T. Boone: And you say out of the aquifer.

Riggs: Out of formation, out of formation. Thank you.

Chip: Well, on that issue of of 5 million gallons per well in a water constrained west where drought is upon us in California, etc., it seems like a pretty good idea to try to conserve as much water as we can.

T. Boone: When you were talking about conserving water, you know, Kastner just said, Andy did, was talking about how much of our energy that we lose. And when you look around, pardon me for interrupting you, but I mean, it's a good idea to conserve everything, all resources. I mean, that should be axiomatic.

Riggs: Well, the reason I bring it up and I think that David can speak to this, is there's I think a lot of friction between the parties around this fracking issue. And people tend to dig in on their various positions and so forth. And it's our position that if the oil industry can address this proactively, there's going to actually be perhaps a lowering of the temperature and the ability to work together. As you may know, the Hoover Dam has been dropping down. This is just in one year. Now. Here's what it looks like. That's in June 16, 2013. And this is just one year later.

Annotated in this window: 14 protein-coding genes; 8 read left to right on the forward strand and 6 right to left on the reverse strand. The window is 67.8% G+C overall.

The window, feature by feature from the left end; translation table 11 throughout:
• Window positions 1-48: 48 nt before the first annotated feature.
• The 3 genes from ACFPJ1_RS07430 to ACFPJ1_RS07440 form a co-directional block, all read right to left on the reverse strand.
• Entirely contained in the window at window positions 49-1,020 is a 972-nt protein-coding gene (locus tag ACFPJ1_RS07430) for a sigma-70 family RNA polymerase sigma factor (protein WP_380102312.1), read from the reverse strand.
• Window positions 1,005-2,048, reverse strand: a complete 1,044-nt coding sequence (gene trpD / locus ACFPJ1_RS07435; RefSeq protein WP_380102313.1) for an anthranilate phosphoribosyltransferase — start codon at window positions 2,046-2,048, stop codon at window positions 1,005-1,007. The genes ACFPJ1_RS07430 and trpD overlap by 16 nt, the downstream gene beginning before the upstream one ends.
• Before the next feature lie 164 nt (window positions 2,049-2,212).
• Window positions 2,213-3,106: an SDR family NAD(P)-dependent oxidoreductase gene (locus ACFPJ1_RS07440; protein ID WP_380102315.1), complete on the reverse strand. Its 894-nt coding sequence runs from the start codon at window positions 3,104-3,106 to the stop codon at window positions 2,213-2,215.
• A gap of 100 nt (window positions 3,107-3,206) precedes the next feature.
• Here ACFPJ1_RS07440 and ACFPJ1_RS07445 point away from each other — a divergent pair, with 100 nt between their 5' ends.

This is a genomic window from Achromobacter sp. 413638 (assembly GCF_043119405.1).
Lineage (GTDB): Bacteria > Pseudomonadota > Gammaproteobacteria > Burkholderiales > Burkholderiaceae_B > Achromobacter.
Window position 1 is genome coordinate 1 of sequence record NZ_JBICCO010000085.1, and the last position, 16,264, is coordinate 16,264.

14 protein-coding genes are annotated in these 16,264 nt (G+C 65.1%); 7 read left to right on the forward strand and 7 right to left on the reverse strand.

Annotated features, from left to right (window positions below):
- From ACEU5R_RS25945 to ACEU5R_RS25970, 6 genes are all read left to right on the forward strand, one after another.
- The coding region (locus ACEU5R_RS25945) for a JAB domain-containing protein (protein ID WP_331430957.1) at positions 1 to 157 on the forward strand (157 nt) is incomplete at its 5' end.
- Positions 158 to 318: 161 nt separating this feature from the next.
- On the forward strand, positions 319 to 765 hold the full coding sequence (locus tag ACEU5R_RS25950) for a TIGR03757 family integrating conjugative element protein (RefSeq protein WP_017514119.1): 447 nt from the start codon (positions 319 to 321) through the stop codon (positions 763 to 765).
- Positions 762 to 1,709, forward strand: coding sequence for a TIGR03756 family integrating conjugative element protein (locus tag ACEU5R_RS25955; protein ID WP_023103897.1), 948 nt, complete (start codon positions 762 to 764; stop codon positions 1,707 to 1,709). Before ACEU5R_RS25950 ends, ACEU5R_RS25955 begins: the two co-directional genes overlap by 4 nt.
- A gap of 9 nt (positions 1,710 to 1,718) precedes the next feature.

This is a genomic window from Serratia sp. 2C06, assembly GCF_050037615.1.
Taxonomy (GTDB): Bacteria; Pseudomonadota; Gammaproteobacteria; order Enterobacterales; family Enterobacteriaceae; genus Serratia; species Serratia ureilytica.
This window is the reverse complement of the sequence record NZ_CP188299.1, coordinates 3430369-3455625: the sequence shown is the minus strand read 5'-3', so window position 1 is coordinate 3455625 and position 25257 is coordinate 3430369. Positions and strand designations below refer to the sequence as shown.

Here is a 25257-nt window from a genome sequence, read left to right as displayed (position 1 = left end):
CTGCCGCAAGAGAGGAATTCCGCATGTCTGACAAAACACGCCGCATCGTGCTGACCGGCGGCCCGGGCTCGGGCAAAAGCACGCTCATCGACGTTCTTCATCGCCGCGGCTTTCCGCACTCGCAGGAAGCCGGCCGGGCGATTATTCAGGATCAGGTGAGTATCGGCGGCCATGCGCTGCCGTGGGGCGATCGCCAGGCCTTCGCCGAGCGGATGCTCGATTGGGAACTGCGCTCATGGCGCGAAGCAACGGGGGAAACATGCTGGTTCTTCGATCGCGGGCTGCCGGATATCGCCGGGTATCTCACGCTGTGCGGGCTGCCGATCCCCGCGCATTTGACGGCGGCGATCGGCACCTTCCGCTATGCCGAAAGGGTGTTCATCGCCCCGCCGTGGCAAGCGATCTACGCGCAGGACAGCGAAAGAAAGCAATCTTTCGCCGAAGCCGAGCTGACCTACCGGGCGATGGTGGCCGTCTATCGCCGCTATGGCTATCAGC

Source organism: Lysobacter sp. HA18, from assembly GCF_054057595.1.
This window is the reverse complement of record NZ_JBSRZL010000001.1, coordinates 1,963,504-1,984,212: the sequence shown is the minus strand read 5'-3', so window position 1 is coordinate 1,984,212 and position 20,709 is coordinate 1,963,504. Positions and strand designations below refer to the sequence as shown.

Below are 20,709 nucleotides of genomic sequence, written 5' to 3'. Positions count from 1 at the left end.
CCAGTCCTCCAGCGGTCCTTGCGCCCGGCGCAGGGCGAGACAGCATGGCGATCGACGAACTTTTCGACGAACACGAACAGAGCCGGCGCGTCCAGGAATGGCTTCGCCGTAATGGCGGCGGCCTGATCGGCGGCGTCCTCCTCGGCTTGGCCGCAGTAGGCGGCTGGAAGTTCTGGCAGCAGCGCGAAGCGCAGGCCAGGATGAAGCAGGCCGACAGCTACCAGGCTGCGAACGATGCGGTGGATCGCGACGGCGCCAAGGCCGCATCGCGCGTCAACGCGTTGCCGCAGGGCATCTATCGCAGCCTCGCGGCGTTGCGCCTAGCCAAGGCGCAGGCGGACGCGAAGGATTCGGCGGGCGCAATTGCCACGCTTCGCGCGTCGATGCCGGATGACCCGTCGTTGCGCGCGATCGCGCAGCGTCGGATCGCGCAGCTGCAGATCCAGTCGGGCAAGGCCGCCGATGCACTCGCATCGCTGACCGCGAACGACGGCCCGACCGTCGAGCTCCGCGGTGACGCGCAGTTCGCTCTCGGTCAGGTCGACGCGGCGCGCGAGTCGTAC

T. Boone: Are you fracking out of that?

Riggs: Oh, no. This is just to show where the Colorado watershed is going. So the thank God we're not fracking out of Lake Mead. But so what we have here is a 13 month drop and of course it's from a low level already. So there's clearly troubles with the Colorado watershed.

And the Ogallala, as you know Boone, is threatened as well because there's the big drought of 2012 and it has not been alleviated. We have parts of the Ogallala that are getting quite low and it is not recharging fast enough. So groundwater is an issue in the West, but also in the Midwest.